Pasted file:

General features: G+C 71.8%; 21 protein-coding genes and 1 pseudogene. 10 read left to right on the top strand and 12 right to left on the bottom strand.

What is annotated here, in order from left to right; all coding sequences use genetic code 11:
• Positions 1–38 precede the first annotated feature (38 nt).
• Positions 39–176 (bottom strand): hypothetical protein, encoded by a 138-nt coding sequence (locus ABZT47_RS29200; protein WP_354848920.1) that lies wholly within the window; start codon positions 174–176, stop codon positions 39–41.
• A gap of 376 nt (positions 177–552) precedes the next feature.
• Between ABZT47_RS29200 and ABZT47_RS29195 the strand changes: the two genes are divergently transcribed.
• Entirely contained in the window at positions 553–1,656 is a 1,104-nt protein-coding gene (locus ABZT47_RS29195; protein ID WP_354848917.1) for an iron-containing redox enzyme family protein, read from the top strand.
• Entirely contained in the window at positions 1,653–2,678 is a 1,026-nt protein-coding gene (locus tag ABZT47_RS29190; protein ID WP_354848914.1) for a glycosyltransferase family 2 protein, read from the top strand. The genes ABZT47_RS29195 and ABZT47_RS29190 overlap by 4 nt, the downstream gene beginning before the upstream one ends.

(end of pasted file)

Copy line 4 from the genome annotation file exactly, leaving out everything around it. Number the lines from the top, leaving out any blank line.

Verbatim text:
• Positions 39–176 (bottom strand): hypothetical protein, encoded by a 138-nt coding sequence (locus ABZT47_RS29200; protein WP_354848920.1) that lies wholly within the window; start codon positions 174–176, stop codon positions 39–41.